Excerpt from In Search of a Kingdom by Laurence Bergreen, plus links to reviews, author biography & more

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In Search of a Kingdom

Francis Drake, Elizabeth I, and the Perilous Birth of the British Empire

by Laurence Bergreen

In Search of a Kingdom by Laurence Bergreen X
In Search of a Kingdom by Laurence Bergreen
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  • First Published:
    Mar 2021, 464 pages

    Mar 2022, 464 pages


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Book I
The Pirate

Chapter I
The Island and the Empire

On the morning of December 13, 1577, Francis Drake, a pirate and former slaver, ordered his small fleet in Plymouth, England, to weigh anchor. The ships stood out against a bleak background. They were colorfully painted, with billowing sails, and boisterous sailors calling to one another.

Plymouth lies 190 miles southwest of London, surrounded by two ancient rivers, the Plym and the Tamar, both running into Plymouth Sound to form a boundary with the neighboring county, Cornwall. It was a tranquil town, mostly farmland gathering into a peninsula jutting into a bay. Drake, from nearby Devon, made Plymouth his base of operations. The port was recognized for its shipping, and it also served as a hub of the English slave trade. It was not an innocent place. In folklore, Devon harbored witches and the Devil himself.

The fleet's destination was unknown, but they would not be home by Christmas or even the next, not if Drake's ambitious plan was successful. Many aboard had a financial stake in the voyage, and they might return prosperous. Or, just as likely, they might never see Plymouth again. Weeks earlier, the Great Comet of 1577 had passed overhead, an event taken across Europe as a sign, portent, or warning that a great event would soon unfold. Comets, those mysterious, phosphorescent messengers from the far reaches of space, coincided with the commencement of a new age.

Two of the most consequential figures of this era, Francis Drake and Queen Elizabeth, knew the expedition's true purpose: to circumnavigate the globe. If successful, Drake would take his place in history as the first captain to command his fleet around the world—and return alive. For Elizabeth, the expedition was a challenge to the global order, which ranked Spain dominant and England a second-rate island kingdom. Both dreamed the voyage would reap riches. But for the moment, Drake and Elizabeth kept their ambitions to themselves, concealing their plans for the expedition in documents.

Drake allowed the crew to think they were going to raid the coast of Panama for gold, or perhaps set a course for Alexandria, Egypt, in search of currants. These were lucrative but not exciting pursuits. Had the crew known Drake's real intentions, they may well have deserted at the first opportunity. "The Straits were counted so terrible in those days that the very thought of attempting it were accounted dreadful," said a commentator, referring to the treacherous passage between the Atlantic and Pacific Oceans, only the most obvious of many obstacles to a circumnavigation attempt. Maintaining secrecy was essential, especially from the men expected to perform the task.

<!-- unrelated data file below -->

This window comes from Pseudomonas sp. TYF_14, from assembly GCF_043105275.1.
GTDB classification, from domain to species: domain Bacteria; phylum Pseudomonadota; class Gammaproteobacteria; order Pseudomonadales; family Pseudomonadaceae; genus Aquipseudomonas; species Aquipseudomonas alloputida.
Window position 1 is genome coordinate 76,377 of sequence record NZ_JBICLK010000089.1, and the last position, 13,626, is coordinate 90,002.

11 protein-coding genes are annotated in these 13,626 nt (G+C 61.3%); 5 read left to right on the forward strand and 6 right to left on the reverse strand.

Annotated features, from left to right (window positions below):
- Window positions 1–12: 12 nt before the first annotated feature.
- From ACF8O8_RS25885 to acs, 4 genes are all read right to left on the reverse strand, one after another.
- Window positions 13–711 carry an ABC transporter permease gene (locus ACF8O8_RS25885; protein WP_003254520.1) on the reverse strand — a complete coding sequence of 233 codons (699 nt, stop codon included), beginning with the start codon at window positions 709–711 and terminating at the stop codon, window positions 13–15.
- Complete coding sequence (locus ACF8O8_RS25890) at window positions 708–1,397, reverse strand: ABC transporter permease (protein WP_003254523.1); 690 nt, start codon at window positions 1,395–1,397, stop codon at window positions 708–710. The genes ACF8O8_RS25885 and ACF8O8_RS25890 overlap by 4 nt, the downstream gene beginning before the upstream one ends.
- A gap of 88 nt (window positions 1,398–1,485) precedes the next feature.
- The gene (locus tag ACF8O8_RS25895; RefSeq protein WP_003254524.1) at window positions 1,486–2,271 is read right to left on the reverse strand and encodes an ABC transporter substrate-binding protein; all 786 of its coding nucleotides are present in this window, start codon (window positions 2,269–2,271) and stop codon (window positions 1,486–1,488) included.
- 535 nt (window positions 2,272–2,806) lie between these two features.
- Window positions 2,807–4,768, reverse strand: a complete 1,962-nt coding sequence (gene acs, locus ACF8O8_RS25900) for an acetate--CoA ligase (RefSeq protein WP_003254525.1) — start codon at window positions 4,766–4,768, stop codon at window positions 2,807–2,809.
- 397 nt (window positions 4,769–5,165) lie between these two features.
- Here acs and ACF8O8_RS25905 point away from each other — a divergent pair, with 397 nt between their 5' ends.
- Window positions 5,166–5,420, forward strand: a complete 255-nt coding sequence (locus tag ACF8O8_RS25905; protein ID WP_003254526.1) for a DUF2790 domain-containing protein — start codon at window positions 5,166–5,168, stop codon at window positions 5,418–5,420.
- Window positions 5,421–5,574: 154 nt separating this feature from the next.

The syndicate backing his voyage had authorized Drake's fleet to cross the Atlantic, navigate the southern tip of South America, explore the west coast of that continent, and prospect for gold and silver—specifically, gold and silver stolen from the Spanish, along with anything else of value aboard Spanish ships that could be carried away. His unspoken commission was to drive out the Spanish from those mineral-rich regions. Nothing was said about a circumnavigation; it was up to Drake to take the initiative as they embarked on a journey that would transform England.

If Francis Drake ever had a moment of self-doubt, he left no record of it. He respected the violence of storms, but they held no terror for him. Drake was thoroughly at ease aboard whatever ship he happened to be sailing, from a pinnace to a flagship. He was just as authoritative and quick-witted on land as he was at sea. As a loyal Englishman, he naturally respected the queen and her court, most of them wellborn and with little use for him, but he was not awed by them. Deference did not come naturally to Drake.

Ultimately, he respected only one force in this world, and that was the Supreme Being. His father, Edmund, had come to preaching late in life, and from him Drake inherited a reliance on absolutes concerning faith. When a sailor signed on to a voyage with Drake, it was understood that he would sing psalms and recite prayers as often as possible, even several times a day. Drake ordered his crew to sing psalms before battles, to give thanks for victories, and, when necessary, to give the dead a Christian burial—and that meant a Protestant burial. Roman rites infuriated Drake, even though the two were at the time far more similar than they are now. Although rough around the edges compared with the upper echelons of the nobility, he yielded to no one in his belief in queen and country, and his disdain for her enemies, especially Spain. His was a simple moral compass, but it was durable and allowed him to negotiate the perilous straits he encountered, both real and imagined.

Excerpted from In Search of a Kingdom by Laurence Bergreen. Copyright © 2021 by Laurence Bergreen. Excerpted by permission of Custom House. All rights reserved. No part of this excerpt may be reproduced or reprinted without permission in writing from the publisher.

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